A superficial comparision between Neon and Kubuntu

I have Kubuntu (23.10) as my daily driver distro, but recently I installed a dual boot with KDE Neon (user edition) for sake of comparison and for experiencing the most recent Plasma/Frameworks improvements. I’ve used both them for more than a week and although the general experience is basically the same (as it could be expected, since they are both Ubuntu-based distros + KDE), I felt that even though both systems remain on 5.27, Neon apparently offers a more polished Plasma experience. Neon have seemed a more responsive system and some visual effects I never could enable on Kubuntu have worked by default on that. With Kubuntu sometimes I see sudden “freezes” and the system takes until a minute to return back to normal. That never has happened with Neon for me. I know that this is a very superficial comparison, but I would like to hear some opinions about it and what could be the explanations for such behaviors.

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Also see Overview: Kubuntu, its parent and some of its siblings for a superficial comparison table (between various versions of Kubuntu, KDE neon and others). :wink:

I tend to agree with you. Kubuntu is a bit more turnkey out of the box, where Neon does require a few more steps to configure. I consider Neon a bit more “pure” than Kubuntu.

Neon seems to be marginally more responsive than Kubuntu in some ways, with a lower overhead. It is the most efficient Linux “distro” I have ever used. What I like most about my experience with Neon as my daily driver over the past couple of years is how much faster it keeps getting, while being more and more capable. I have remarked on other forums how my now 5 year old machine feels new and today is remarkably faster than it was even 2 years ago. Some of this goes to Ubuntu and its push for better performance, but most goes to KDE for its polish to Plasma and tools.

I find both Kubuntu and Neon to be remarkably stable on my machines. I have had very few issues not of my own making, and none of them significant. The main reason I use Neon over Kubuntu is the rolling release nature of Neon and the fact that its based on a more stable backend than the interim releases from Kubuntu. I hate having to constantly “upgrade” the entire distro every 6 months to stay current.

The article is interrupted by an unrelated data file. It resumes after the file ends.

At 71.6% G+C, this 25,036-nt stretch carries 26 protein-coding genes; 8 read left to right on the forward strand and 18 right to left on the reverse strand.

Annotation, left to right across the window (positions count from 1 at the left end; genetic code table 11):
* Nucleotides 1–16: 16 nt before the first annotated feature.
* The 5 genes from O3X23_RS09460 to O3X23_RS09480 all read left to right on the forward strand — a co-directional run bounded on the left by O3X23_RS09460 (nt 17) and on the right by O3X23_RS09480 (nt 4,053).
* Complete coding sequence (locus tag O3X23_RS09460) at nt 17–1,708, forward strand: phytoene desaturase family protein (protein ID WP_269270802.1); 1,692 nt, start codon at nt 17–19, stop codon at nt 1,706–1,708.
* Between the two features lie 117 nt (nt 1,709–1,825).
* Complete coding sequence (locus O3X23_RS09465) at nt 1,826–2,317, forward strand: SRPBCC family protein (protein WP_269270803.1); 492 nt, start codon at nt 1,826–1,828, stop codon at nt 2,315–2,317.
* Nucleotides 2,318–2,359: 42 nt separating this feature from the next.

Yes, the KDE-side rolling release element of Neon it’s something really interesting to me, since this is the component that most affects me. I have a relatively modest machine and the system runs very smoothly.

KDE Neon is based on Ubuntu LTS. So, while you get recent KDE, the other software may be ½ to 2½ years out of date, except for security fixes and some other bug fixes. This becomes important for new hardware that needs a recent Linux kernel to work, but is a possible nuisance for other software.

In the short term, this year, these differences will be accentuated:

  • It looks like KDE Neon will get Plasma 6 way before Kubuntu.
  • In 2022 it was quite late in the year, IIRC, that KDE Neon went from Ubuntu 20.04 to 22.04.

If your distro’s software is out of date, there are solutions. For example:

  • One can install a hardware package to KDE Neon to get recent Linux kernels.
  • On Kubuntu there will be a way to get Plasma 6.
  • LibreOffice runs well from an appimage.
  • Compiling from source can be quite easy.

For me using an Ubuntu LTS is often too old; even non-LTS Kubuntu isn’t updated fast enough sometimes. However, when Plasma went from 4 to 5, I would have been far better off with Kubuntu 14.04 LTS; Plasma 5 was unstable on the old hardware I had at the time (probably thanks to Nvidia). I’ll want to wait sometime before getting Plasma 6.

From watching the installation in a video, I notice KDE neon does not offer to install “third-party software for graphics and Wi-Fi and additional media formats” like Kubuntu and other Ubuntu derivatives do. What’s the correct way to get these missing packages?

I’m also not sure about NVIDIA drivers, Kubuntu autoinstalls it for you which is nice but I assume on Neon you need to use the terminal which is especially confusing for the proprietary driver.

I quick search told me ubuntu-drivers can be used. Or install software-properties-qt and use that to install nvidia drivers.

Please correct me if I am wrong.